Utility regulators, whether they be veterans or new to the job, are often eager to make a positive impact on the transformation of the electric sector by addressing such areas as distributed generation and storage, electric vehicles (EVs) and carbon policy. Many commissions are breaking new ground in these and other areas and can serve as examples to their peers. In this brief paper, we focus on recent activities at one public utilities commission, the Minnesota PUC. Some good things are happening there.

We highlight three proceedings that are demonstrating some best practice features.

The first is the implementation of distributed energy resource interconnection standard updates. Minnesota convened its proceeding in advance of the Institute of Electrical and Electronics Engineers adopting a new standard (IEEE 1547-2018), which enabled the commission to be among the first to complete an update at the state level that comports with the new standard. Minnesota is now in a position to take on some of the more complex features of the new standard, including those driven by the expanding capabilities of inverter-based resources.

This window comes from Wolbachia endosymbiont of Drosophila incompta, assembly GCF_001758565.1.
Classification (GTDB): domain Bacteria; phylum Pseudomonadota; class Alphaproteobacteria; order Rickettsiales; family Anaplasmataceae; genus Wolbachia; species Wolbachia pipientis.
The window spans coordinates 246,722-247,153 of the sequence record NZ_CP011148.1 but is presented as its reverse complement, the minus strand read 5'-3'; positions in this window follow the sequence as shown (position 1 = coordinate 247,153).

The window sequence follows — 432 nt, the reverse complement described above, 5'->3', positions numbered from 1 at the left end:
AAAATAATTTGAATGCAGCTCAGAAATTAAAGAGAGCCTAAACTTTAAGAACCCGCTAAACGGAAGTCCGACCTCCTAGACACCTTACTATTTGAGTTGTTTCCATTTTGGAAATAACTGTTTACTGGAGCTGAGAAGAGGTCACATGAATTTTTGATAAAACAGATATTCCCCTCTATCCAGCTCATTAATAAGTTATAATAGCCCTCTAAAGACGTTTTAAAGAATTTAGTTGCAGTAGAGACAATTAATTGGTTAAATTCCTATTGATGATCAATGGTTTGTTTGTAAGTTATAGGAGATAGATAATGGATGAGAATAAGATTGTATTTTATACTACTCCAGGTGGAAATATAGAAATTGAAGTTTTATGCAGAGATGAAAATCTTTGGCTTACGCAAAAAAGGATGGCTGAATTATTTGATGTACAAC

The second area is EV charging infrastructure pilots. Again the commission has chosen to act in advance, anticipating a coming trend and identifying programs that will accelerate EV uptake. We highlight a residential EV service pilot and a rural EV charging pilot.

The third area involves the consideration of performance-based regulation to better align utility, consumer and public interests. The process demonstrated best practices in several areas, including making use of a facilitator to consider goals and outcomes with stakeholders; involving a broad set of stakeholders from the start; and ensuring active engagement by commissioners throughout. The fruitful engagement produced several areas of focus and metrics that RAP believes were original to this process.

Several themes emerge from these examples that point to underlying best practices at the Minnesota commission:

  • Initiative in forging new pathways to accelerate adoption of beneficial technologies.
  • Commitment to open stakeholder processes to explore change.
  • Engagement of relevant stakeholders and willing utilities to promote change.
  • Promotion of statewide standardization where possible to reduce transaction costs.
  • Practical implementation steps that set the stage for further improvements as technologies, systems and utilities warrant.
  • Innovation with novel approaches as they present themselves from stakeholder and utility interactions.

Regulators on the lookout for great ideas coming from other commissions will find much to consider in Minnesota.